(HealthDay)—Behavioral support with or without bupropion is effective at achieving smoking cessation in patients with suspected tuberculosis, according to a study published in the May 7 issue of the Annals of Internal Medicine.
Kamran Siddiqi, Ph.D., from the University of York in the United Kingdom, and colleagues randomly assigned health centers in Pakistan treating 1,955 adult smokers with suspected tuberculosis to provide two brief behavioral support sessions (BSS), BSS plus seven weeks of bupropion therapy (BSS+), or usual care.
The researchers found that both treatments led to statistically significant relative risks (RRs) for abstinence compared with usual care (RR for BSS+, 8.2; RR for BSS, 7.4). Equivalence between the two treatment strategies could not be determined. Continuous abstinence was achieved by 275 of 606 patients in the BSS+ group (45.4 percent), compared with 254 of 620 (41.0 percent) in the BSS group and 52 of 615 (8.5 percent) in the usual-care group. Across clusters, there was substantial heterogeneity of program effects.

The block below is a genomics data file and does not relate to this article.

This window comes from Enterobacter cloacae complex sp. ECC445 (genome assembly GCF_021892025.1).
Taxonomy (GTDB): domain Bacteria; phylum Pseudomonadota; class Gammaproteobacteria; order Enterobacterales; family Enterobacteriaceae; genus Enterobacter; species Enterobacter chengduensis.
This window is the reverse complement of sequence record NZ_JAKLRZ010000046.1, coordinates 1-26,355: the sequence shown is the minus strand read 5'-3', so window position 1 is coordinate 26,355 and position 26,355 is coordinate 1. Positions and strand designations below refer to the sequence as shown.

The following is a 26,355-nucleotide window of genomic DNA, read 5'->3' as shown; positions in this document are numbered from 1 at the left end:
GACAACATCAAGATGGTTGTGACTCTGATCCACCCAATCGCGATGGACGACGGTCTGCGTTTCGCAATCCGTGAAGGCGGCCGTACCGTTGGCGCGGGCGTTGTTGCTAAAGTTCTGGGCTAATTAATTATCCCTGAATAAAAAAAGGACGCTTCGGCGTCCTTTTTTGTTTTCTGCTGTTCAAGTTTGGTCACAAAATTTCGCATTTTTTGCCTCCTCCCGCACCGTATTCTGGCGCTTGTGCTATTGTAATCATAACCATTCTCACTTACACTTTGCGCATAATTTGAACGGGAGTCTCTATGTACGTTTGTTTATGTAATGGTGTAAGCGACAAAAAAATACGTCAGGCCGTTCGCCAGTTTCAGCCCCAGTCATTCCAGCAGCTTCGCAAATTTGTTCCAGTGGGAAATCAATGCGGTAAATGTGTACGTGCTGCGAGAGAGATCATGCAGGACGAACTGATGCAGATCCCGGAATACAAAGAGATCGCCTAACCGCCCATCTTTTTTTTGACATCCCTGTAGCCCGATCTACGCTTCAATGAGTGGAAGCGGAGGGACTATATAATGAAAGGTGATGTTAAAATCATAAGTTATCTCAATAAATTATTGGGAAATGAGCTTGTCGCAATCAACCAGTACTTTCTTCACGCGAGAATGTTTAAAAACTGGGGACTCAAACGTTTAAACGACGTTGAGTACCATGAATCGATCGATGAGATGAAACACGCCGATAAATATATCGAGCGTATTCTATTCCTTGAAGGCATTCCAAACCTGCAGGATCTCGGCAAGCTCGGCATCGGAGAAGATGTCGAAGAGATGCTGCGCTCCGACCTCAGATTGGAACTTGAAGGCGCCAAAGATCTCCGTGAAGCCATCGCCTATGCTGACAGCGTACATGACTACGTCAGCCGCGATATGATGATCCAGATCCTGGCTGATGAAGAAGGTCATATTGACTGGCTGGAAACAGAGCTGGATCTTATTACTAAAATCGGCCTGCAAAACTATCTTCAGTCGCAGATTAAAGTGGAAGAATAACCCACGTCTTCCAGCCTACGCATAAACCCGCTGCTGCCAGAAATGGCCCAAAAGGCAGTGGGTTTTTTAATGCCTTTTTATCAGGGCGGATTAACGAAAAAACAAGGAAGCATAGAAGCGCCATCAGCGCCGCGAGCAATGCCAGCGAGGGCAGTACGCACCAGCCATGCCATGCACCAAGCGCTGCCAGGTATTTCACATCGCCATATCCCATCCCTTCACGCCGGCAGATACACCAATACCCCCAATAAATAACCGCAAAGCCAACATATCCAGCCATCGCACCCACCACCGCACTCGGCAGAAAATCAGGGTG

"Behavioral support alone or in combination with bupropion is effective in promoting cessation in smokers with suspected tuberculosis," the authors write.
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